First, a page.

Penn Ave. is also known as the ‘Penn Ave. Arts District’ and there are many new creative spaces popping up, and still many spaces available. It’s quite inspiring. I’ve noticed that – unlike New York or LA – new places (restaurants and art studios alike) in Pittsburgh often stay open rather than close after 1-3 years, something quite common in big cities. That’s not surprising given the difference in cost of living, but it does make me wonder if more innovation and creativity happens in smaller cities simply due to the ability to experiment without the overwhelming pressure of increasing rent.

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  6. Creative Quest by Questlove

    Creative Quest is essentially a holistic guidebook to being creative, by Questlove, the drummer from the Roots. If you're a creative person and looking to put some more energy into developing that side of yourself, I can't recommend it enough!

    in The Pick. Permalink.

    The illustrated cover of Creative Quest on an orange background

    Creativity has been a big part of my identity for all of my life but, since college, it was hard to justify creative work that didn’t have direct business impacts. Now that I have a job though, two things in particular are different:

    1. Work-work is contained to a specific space and time,
    2. Sharing what I do no longer has the underlying goal of resulting in freelance work (read: money).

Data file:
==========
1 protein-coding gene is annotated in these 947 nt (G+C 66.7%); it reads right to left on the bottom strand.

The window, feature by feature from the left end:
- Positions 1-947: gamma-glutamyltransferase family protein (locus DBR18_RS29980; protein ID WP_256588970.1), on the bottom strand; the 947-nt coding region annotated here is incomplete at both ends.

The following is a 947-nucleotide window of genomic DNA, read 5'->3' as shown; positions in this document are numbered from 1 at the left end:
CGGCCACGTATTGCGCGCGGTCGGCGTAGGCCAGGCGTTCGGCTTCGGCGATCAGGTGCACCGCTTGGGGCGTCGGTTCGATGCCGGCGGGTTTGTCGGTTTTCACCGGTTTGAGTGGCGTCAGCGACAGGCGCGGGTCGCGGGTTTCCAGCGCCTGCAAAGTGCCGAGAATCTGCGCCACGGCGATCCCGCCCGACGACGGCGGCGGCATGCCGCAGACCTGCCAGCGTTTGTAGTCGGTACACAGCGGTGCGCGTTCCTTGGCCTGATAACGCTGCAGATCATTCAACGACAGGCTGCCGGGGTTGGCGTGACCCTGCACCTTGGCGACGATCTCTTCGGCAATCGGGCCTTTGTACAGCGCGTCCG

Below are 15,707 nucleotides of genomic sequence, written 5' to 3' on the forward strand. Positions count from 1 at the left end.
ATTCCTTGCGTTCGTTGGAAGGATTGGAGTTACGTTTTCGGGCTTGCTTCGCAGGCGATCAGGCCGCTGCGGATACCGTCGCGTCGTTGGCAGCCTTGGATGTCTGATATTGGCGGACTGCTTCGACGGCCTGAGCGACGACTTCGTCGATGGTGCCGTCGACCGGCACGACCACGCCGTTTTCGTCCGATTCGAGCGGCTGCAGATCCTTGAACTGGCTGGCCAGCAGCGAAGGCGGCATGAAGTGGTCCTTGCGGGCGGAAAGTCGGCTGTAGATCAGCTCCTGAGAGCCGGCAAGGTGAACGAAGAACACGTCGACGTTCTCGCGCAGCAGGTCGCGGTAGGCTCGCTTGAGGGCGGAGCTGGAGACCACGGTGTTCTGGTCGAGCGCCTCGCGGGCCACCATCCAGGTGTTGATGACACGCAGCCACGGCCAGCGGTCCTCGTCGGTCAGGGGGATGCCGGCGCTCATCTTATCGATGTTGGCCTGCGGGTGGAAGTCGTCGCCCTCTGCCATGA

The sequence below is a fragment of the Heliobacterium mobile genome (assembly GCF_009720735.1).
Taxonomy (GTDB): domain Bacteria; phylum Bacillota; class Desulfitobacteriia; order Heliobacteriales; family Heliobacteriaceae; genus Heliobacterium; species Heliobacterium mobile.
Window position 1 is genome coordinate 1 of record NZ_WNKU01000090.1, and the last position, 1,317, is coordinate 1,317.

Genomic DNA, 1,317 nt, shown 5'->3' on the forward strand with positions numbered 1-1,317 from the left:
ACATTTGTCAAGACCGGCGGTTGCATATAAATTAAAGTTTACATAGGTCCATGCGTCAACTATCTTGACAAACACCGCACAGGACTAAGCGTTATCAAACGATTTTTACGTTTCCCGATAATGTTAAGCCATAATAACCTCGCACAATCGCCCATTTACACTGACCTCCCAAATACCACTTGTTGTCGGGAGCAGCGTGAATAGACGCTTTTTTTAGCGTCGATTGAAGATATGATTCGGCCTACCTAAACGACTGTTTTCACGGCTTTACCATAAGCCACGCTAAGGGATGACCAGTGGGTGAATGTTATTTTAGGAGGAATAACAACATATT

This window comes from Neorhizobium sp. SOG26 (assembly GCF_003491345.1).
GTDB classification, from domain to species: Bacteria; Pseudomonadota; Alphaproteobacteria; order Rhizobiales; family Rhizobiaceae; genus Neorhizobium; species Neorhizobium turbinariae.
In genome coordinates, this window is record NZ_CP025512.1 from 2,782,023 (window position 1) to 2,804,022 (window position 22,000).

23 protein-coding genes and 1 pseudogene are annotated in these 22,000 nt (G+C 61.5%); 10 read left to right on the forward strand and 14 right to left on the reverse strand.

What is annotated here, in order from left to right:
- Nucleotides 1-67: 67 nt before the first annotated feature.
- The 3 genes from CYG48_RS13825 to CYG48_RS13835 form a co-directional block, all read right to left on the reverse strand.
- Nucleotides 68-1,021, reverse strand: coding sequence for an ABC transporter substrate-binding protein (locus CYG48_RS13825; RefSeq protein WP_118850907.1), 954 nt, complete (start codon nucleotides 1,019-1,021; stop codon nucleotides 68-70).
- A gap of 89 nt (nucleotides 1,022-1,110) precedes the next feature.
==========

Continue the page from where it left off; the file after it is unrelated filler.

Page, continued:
This is very exciting! I’ve been wanting to re-connect with my artist self for a while, and now is the time! That side of me that has been contained to journals and sketchbooks since 2011. Now, I’m on a mission to figure out how to get that contents into a medium that is understandable, easily shared, and that fits in well-enough with my public persona.

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  7. What is programming, anyway? – Felienne @ NDC London

    I just love, love, love this talk from Felienne given earlier this year. It affirms so much of my own thinking, and I would say is a "must watch" for anyone involved in programming.

    in The Pick, Web Development. Permalink.

    Thumbnail for "What is programming, anyway? – Felienne @ NDC London"

    This talk affirms so much of what I have been working on with this “algorithms of CSS” business. Felienne is an excellent, engaging speaker, and we have a similar affinity for the Apple Pencil slides strategy 🙌

    Here is a link to the talk on Youtube, and a summary of the points that resonated most, for me:

    The tech community tends to be more negative and judgemental than other communities (shocking, I know) – if someone is excited about programming, the response, from at least a few outspoken people, is some form of “that’s not real programming”.

    When other communities see enthusiasm about their topics, they encourage it. What is different about technology?